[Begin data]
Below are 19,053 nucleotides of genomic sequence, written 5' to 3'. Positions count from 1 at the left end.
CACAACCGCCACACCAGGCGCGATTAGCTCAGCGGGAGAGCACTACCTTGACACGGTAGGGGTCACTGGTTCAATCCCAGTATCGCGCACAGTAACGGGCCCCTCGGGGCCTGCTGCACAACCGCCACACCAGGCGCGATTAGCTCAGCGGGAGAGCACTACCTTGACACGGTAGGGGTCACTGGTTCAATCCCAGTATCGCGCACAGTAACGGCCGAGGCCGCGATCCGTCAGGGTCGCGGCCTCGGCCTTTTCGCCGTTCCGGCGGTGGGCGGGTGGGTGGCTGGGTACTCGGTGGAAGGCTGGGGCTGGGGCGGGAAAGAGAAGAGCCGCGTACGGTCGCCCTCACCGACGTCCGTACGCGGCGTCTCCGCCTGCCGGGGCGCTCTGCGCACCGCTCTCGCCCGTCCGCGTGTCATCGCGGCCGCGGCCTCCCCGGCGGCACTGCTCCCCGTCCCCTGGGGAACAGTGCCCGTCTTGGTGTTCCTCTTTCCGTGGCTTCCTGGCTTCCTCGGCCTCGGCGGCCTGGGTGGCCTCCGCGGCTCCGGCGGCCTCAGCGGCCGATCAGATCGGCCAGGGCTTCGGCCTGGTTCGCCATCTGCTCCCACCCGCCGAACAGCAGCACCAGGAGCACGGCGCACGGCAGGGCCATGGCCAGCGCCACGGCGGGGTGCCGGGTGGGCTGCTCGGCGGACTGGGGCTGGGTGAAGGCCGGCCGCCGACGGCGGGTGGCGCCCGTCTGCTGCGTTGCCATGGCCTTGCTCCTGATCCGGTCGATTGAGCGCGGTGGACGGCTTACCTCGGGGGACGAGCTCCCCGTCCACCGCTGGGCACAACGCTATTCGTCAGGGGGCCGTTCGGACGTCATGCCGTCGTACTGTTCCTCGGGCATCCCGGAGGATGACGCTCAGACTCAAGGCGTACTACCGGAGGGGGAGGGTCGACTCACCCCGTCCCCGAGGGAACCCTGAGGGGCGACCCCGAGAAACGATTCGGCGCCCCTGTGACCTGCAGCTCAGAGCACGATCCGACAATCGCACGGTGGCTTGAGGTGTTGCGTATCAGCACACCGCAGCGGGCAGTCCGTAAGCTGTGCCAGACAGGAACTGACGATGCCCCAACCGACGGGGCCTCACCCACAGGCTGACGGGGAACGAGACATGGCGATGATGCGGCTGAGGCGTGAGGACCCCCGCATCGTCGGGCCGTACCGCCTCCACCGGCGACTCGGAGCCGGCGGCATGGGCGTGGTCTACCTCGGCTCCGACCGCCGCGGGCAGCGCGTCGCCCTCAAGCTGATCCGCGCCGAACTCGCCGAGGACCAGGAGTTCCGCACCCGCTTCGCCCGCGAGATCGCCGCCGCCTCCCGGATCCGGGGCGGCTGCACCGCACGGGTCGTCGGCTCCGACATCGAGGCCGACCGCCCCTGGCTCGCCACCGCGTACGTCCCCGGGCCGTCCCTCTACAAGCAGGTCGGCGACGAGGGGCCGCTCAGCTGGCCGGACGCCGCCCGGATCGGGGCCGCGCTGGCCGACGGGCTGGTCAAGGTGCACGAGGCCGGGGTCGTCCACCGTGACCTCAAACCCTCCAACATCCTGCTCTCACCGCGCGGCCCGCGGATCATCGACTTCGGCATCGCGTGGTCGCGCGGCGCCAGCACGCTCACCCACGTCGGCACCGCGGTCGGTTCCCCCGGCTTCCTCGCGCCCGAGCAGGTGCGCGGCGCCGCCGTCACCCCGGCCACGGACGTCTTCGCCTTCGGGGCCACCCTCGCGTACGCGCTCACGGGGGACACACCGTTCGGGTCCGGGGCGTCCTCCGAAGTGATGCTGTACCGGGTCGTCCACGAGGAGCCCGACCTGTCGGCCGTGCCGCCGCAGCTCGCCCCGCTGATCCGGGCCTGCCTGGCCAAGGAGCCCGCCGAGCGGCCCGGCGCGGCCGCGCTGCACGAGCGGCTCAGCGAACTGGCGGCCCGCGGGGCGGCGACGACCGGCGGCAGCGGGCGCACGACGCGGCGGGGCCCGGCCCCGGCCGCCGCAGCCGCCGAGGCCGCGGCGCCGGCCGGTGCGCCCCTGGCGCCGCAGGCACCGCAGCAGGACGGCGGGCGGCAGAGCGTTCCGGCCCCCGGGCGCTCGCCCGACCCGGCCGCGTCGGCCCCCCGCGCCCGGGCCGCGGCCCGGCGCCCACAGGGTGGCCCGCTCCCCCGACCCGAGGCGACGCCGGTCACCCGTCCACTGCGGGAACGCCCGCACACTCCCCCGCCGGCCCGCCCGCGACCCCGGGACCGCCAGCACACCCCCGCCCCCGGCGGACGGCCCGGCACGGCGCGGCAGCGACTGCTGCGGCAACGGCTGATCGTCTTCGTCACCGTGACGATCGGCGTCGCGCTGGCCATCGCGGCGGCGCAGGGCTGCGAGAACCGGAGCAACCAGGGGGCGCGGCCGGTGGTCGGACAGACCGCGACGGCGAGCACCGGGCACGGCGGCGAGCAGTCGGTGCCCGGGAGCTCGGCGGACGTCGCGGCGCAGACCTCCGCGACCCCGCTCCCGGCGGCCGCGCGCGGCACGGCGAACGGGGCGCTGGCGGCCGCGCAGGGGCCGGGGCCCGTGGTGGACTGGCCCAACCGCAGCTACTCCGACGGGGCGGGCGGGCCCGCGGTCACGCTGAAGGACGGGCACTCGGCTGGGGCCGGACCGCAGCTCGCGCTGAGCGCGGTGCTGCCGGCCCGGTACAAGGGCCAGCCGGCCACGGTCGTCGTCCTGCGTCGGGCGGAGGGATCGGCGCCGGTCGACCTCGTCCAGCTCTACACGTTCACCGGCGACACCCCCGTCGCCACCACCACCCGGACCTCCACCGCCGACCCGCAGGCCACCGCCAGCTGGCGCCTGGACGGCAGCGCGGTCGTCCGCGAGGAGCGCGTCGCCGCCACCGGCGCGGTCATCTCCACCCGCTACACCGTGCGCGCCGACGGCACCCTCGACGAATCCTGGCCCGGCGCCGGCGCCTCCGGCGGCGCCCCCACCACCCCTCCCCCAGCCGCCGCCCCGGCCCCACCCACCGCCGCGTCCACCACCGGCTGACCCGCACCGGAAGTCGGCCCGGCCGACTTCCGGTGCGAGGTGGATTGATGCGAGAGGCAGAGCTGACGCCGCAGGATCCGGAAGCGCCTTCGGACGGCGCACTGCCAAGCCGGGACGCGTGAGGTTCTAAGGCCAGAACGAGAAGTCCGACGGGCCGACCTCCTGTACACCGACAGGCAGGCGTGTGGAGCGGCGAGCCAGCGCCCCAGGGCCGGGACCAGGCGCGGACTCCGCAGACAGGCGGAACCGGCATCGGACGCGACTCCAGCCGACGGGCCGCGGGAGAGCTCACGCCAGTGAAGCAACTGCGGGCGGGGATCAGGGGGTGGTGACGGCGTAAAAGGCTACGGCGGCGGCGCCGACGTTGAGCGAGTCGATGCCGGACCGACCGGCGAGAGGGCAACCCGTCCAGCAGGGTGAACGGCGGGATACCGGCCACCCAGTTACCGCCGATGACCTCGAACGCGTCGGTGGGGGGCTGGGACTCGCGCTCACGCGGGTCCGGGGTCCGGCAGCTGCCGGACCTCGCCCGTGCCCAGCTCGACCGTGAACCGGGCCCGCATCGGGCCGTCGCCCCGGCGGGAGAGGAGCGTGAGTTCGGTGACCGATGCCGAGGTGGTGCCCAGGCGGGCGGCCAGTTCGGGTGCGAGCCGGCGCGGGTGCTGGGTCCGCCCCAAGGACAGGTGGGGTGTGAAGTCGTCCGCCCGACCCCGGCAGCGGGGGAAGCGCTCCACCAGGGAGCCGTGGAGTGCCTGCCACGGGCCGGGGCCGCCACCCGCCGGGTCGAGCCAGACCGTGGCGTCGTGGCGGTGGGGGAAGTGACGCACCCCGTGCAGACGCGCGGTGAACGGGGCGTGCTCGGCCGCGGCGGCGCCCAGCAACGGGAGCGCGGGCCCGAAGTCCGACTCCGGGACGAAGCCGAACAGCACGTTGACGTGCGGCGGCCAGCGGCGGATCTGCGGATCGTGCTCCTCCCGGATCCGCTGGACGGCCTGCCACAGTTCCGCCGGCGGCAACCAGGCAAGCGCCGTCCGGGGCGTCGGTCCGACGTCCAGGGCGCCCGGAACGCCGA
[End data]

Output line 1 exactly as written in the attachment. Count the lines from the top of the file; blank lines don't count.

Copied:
Below are 19,053 nucleotides of genomic sequence, written 5' to 3'. Positions count from 1 at the left end.